Killing of intracellular Leishmania donovani by human mononuclear phagocytes. Evidence for oxygen-dependent and -independent leishmanicidal activity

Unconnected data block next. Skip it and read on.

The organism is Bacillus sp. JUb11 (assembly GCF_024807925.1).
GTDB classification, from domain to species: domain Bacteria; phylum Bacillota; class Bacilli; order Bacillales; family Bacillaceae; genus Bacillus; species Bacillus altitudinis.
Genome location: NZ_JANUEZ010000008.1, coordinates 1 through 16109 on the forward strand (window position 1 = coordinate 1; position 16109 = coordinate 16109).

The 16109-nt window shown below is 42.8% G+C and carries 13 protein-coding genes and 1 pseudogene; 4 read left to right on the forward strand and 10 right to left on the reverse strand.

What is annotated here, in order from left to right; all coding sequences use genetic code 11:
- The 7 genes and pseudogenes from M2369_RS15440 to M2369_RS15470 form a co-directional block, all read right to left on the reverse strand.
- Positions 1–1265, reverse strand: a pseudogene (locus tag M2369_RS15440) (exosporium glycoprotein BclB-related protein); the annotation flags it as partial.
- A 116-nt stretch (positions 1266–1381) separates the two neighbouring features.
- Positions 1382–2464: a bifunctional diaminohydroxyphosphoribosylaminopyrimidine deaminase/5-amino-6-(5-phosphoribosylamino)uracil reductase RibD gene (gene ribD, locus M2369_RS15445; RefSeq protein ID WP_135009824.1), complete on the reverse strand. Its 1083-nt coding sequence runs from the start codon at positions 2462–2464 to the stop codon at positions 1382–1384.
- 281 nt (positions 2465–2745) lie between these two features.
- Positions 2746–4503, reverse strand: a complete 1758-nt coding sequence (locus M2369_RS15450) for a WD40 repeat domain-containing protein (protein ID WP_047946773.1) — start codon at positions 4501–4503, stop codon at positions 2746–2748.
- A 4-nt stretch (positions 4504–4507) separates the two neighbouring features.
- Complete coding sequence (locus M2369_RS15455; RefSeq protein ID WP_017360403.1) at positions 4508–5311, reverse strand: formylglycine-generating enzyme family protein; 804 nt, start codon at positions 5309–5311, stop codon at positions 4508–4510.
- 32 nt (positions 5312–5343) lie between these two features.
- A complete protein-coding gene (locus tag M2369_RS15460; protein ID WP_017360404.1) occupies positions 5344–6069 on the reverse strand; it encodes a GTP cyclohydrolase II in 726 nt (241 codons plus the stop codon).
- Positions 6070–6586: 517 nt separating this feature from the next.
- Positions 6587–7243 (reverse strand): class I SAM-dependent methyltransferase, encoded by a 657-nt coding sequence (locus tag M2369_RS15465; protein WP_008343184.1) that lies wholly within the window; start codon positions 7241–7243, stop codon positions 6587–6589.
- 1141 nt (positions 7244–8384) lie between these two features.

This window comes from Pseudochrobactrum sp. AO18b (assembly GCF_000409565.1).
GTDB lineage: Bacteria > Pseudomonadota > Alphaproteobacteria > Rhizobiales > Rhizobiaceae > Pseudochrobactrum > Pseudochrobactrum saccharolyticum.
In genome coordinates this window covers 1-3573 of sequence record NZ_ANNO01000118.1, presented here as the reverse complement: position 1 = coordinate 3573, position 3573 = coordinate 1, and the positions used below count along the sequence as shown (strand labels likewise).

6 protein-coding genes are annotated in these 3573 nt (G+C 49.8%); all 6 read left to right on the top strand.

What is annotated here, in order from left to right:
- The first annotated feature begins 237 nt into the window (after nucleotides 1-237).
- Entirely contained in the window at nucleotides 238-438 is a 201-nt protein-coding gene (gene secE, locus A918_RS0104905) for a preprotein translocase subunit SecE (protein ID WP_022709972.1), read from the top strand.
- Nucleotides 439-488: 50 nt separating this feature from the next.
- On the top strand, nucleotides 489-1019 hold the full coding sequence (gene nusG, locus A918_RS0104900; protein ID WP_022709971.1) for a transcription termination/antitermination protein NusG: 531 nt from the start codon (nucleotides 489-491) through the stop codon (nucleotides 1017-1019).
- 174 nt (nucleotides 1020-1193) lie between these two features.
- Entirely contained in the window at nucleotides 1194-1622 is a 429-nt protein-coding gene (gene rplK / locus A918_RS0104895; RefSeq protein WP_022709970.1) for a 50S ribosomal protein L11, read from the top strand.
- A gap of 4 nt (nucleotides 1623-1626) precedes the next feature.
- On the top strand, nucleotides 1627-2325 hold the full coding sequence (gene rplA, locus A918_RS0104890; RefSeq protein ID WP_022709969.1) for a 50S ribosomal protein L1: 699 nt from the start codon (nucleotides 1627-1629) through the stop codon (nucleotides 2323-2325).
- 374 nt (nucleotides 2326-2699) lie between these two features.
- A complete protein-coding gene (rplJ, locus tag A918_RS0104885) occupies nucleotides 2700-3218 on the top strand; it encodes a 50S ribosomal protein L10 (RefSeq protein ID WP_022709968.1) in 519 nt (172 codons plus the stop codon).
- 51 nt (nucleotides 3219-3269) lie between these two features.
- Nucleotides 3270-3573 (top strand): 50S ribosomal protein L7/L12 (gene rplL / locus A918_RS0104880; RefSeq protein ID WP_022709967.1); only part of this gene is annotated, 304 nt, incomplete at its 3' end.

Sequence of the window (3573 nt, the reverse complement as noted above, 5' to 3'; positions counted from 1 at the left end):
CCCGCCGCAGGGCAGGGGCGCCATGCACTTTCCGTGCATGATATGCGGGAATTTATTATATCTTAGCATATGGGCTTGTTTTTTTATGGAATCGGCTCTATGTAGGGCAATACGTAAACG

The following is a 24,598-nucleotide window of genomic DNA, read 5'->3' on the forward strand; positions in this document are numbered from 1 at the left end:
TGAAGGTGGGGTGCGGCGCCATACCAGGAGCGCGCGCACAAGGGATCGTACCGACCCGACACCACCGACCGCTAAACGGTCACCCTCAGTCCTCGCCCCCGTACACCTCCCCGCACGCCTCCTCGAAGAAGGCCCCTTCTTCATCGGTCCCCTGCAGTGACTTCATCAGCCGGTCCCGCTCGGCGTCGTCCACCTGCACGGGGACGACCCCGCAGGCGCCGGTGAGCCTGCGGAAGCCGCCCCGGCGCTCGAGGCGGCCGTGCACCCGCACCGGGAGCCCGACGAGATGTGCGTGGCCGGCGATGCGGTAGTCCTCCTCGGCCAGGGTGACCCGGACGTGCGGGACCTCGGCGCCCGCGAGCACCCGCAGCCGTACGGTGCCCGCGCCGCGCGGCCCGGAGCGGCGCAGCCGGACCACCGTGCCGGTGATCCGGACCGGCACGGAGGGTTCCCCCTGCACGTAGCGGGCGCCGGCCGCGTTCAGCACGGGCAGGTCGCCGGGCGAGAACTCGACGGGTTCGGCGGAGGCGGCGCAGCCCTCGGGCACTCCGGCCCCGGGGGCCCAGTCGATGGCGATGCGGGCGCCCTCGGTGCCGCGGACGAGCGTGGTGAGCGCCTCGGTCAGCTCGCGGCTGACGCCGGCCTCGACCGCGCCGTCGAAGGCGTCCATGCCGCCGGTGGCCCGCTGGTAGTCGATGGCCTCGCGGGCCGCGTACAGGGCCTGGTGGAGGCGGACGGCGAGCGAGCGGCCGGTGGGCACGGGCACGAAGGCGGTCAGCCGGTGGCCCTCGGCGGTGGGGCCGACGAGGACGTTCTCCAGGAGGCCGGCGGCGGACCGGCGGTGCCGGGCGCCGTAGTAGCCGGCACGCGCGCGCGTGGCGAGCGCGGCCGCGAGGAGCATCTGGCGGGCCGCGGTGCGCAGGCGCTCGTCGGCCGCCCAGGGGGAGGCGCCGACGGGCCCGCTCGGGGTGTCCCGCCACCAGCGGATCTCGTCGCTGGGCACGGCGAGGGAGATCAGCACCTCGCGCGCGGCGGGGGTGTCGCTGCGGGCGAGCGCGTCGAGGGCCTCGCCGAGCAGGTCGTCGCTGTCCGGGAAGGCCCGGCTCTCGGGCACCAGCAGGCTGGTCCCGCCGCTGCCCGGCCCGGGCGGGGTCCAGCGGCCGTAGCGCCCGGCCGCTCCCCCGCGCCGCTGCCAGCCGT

Human peripheral blood monocytes were cultivated for 1-30 d before assay for H2O2 release or challenge with Leishmania donovani promastigotes (LDP) or amastigotes (LDA). 1-d cells readily generated H2O2 in response to both phorbol myristate acetate triggering (1,013 +/- 58 nmol/mg protein . 90 min) and LDP ingestion, and killed 50% of LDP within 6 h, and 90% by 24 h. In contrast, the same cells released little H2O2 during LDA ingestion, killed no LDA at 6 h and less than 30% by 24 h, and supported intracellular LDA replication. Monocyte-derived macrophages (cells first cultivated for greater than or equal to 7 d) generated less than 125 nmol H2O2/mg . 90 min after phorbol myristate acetate triggering, killed neither LDP nor LDA, and permitted both forms to replicate. The addition of mitogen- or antigen-stimulated lymphokines, however, prevented the decline in monocyte oxidative capacity, enhanced macrophage H2O2 release by more than sixfold, and, in parallel, induced 1-d monocytes to kill LDA and cultivated macrophages to display both promastigocidal and amastigocidal activity. In comparison to 1-d monocytes and lymphokine-activated macrophages from normal donors, the same cells from patients with chronic granulomatous disease (CGD) or normal cells whose oxidative activity had been impaired by catalase pretreatment or glucose deprivation exerted considerably less or no antileishmanial activity during the early (6-24 h) postphagocytic period. By 48 h after infection, however, 1-d CGD monocytes and oxidatively impaired normal cells killed 40 and greater than 80% of LDP, respectively. Although a longer period of lymphokine stimulation was required and the resulting antileishmanial effects were not as rapid as with normal cells, activated CGD monocytes and macrophages also eventually achieved promastigocidal and amastigostatic activity. These results indicate that human mononuclear phagocytes utilize both oxygen-dependent and -independent mechanisms to achieve activity against ingested Leishmania, and also demonstrate (a) the differential susceptibilities of the two forms of L. donovani to intracellular killing, (b) the key role of oxygen intermediates in effective mononuclear phagocyte antimicrobial activity, (c) the capacity of lymphocyte products to enhance oxygen-dependent as well as -independent pathways, and (d) the vulnerability of the monocyte-derived macrophage to Leishmania infection in the absence of lymphokine stimulation.